DEA weighs in on Covid-19 response

DEA-registered practitioners can prescribe without an in-person interview


The coronavirus pandemic is changing priorities across a wide swath of healthcare issues, including the Drug Enforcement Administration. DEA has considerable responsibilities across a range of controlled substances—including numerous Schedule II and III psychoactive drugs. It also controls the import of controlled-substance ingredients.

Based on a March 20 press release, DEA notes that there are currently no shortages of controlled substance ingredients, and no shortages of controlled substance drugs themselves.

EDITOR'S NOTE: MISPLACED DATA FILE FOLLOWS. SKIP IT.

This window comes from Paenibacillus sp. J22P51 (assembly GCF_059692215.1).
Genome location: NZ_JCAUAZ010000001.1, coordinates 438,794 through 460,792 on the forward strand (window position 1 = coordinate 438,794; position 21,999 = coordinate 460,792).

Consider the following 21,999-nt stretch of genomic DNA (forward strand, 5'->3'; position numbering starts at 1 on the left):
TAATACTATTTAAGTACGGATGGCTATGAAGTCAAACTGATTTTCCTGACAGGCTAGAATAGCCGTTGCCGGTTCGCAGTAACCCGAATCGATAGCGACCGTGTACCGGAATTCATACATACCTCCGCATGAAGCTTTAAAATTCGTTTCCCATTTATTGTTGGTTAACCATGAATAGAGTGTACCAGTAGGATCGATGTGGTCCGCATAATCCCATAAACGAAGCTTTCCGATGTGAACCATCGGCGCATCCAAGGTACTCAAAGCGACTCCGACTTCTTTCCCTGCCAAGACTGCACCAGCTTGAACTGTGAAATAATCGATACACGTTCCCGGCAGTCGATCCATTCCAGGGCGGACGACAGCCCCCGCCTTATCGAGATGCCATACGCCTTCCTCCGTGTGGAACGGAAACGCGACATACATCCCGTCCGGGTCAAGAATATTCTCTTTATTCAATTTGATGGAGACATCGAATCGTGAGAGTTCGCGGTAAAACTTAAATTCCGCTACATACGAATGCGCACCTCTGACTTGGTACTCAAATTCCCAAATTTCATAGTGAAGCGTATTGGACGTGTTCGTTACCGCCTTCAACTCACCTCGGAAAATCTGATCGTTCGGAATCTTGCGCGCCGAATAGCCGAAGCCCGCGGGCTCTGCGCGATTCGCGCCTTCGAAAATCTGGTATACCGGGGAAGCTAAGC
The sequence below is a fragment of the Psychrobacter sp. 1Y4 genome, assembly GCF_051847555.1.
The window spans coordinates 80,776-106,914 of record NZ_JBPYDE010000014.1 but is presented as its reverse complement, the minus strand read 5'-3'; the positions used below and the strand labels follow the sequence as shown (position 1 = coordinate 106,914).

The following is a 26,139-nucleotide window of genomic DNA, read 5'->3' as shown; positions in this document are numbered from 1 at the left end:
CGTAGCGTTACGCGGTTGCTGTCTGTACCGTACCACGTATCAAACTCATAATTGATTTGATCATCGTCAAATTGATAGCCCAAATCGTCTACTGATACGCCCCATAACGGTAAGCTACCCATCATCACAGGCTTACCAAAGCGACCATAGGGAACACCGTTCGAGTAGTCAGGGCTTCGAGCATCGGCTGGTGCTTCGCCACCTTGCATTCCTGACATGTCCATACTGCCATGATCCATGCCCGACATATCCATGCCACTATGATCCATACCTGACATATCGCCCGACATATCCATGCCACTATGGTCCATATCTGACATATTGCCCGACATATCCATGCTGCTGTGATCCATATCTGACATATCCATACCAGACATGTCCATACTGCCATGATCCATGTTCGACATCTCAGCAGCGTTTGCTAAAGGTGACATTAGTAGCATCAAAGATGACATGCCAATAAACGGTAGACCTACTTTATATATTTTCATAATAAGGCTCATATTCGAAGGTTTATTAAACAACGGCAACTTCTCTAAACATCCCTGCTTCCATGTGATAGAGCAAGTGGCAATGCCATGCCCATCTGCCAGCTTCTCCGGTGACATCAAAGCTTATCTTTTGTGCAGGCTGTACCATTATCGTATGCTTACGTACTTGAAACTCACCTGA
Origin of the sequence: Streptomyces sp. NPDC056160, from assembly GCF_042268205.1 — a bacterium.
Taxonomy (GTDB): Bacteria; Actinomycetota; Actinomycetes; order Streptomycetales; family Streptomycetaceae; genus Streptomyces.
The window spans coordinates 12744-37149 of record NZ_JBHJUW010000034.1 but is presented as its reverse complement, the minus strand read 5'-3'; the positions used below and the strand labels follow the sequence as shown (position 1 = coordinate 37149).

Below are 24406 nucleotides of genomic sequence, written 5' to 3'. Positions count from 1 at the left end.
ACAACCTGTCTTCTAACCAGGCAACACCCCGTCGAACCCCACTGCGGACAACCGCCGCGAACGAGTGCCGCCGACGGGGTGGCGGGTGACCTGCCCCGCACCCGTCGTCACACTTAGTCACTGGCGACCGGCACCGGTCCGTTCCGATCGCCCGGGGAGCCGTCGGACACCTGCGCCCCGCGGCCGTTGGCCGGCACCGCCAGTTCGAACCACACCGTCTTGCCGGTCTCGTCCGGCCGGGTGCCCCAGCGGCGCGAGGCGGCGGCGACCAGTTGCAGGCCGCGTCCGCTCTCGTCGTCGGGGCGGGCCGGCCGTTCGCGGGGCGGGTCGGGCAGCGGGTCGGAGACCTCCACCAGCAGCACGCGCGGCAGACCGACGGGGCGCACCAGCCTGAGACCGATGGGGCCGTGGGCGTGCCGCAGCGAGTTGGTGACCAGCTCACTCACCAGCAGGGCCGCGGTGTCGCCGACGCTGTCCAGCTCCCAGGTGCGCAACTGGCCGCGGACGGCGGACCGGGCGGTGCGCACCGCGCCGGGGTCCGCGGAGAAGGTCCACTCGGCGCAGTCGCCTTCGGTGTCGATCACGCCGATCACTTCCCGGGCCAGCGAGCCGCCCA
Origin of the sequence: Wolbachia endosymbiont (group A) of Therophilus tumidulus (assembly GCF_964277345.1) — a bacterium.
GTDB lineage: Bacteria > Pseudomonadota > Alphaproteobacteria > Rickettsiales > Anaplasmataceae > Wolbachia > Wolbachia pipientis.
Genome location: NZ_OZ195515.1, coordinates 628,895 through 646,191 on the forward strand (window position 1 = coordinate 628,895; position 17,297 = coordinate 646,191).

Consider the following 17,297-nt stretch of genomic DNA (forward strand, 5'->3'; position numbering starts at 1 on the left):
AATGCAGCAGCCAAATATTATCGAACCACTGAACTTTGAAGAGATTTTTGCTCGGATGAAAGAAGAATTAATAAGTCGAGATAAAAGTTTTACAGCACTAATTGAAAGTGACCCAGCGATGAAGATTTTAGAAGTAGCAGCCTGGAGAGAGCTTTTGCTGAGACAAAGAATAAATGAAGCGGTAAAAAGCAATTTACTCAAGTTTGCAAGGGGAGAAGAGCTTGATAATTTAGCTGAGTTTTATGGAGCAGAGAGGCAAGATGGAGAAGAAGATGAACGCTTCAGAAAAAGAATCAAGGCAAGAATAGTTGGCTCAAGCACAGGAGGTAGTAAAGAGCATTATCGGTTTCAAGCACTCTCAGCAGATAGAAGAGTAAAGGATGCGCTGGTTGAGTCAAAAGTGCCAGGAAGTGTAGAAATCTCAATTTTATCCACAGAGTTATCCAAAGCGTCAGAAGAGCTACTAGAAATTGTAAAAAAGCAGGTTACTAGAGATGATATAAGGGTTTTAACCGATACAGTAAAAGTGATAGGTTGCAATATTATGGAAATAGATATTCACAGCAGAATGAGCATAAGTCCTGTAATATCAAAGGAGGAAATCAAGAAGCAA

On Jan. 31, as a result of the declaration of a public health emergency by HHS, DEA has loosened its regulations regarding the prescribing and dispensing of controlled substances. Prescribing practitioners are now permitted to issue prescriptions via telemedicine (I.e., without a face-to-face meeting), as long as it is for a “legitimate medical purpose” and meets other statutory requirements. On March 16, it also granted an exception for the Substance Abuse and Mental Health Services Administration (another HHS office) to allow for “doorstep delivery” of medications used in narcotic treatment programs.
These measures are temporary, pending resolution of the public health emergency declarations around the country.